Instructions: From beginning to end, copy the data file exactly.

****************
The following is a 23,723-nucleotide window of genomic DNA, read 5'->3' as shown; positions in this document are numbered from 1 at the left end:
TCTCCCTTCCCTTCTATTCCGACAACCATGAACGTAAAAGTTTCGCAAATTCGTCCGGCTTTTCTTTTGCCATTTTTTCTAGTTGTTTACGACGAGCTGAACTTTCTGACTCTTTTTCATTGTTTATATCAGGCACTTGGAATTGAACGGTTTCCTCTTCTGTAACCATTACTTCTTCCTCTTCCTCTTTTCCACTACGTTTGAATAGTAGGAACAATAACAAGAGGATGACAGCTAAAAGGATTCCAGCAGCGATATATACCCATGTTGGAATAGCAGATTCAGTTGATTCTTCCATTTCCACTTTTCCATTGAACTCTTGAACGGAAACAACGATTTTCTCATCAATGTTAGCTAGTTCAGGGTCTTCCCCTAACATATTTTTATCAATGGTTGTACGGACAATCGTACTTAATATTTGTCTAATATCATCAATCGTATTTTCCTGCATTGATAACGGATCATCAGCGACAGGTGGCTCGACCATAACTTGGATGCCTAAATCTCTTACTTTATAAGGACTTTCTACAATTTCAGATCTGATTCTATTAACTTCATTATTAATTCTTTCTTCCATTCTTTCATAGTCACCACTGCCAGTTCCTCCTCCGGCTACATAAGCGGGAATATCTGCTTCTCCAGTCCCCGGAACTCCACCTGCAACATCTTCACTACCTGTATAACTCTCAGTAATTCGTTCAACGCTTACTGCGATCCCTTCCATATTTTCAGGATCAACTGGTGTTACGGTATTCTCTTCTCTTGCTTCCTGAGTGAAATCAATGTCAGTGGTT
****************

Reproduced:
The following is a 23,723-nucleotide window of genomic DNA, read 5'->3' as shown; positions in this document are numbered from 1 at the left end:
TCTCCCTTCCCTTCTATTCCGACAACCATGAACGTAAAAGTTTCGCAAATTCGTCCGGCTTTTCTTTTGCCATTTTTTCTAGTTGTTTACGACGAGCTGAACTTTCTGACTCTTTTTCATTGTTTATATCAGGCACTTGGAATTGAACGGTTTCCTCTTCTGTAACCATTACTTCTTCCTCTTCCTCTTTTCCACTACGTTTGAATAGTAGGAACAATAACAAGAGGATGACAGCTAAAAGGATTCCAGCAGCGATATATACCCATGTTGGAATAGCAGATTCAGTTGATTCTTCCATTTCCACTTTTCCATTGAACTCTTGAACGGAAACAACGATTTTCTCATCAATGTTAGCTAGTTCAGGGTCTTCCCCTAACATATTTTTATCAATGGTTGTACGGACAATCGTACTTAATATTTGTCTAATATCATCAATCGTATTTTCCTGCATTGATAACGGATCATCAGCGACAGGTGGCTCGACCATAACTTGGATGCCTAAATCTCTTACTTTATAAGGACTTTCTACAATTTCAGATCTGATTCTATTAACTTCATTATTAATTCTTTCTTCCATTCTTTCATAGTCACCACTGCCAGTTCCTCCTCCGGCTACATAAGCGGGAATATCTGCTTCTCCAGTCCCCGGAACTCCACCTGCAACATCTTCACTACCTGTATAACTCTCAGTAATTCGTTCAACGCTTACTGCGATCCCTTCCATATTTTCAGGATCAACTGGTGTTACGGTATTCTCTTCTCTTGCTTCCTGAGTGAAATCAATGTCAGTGGTT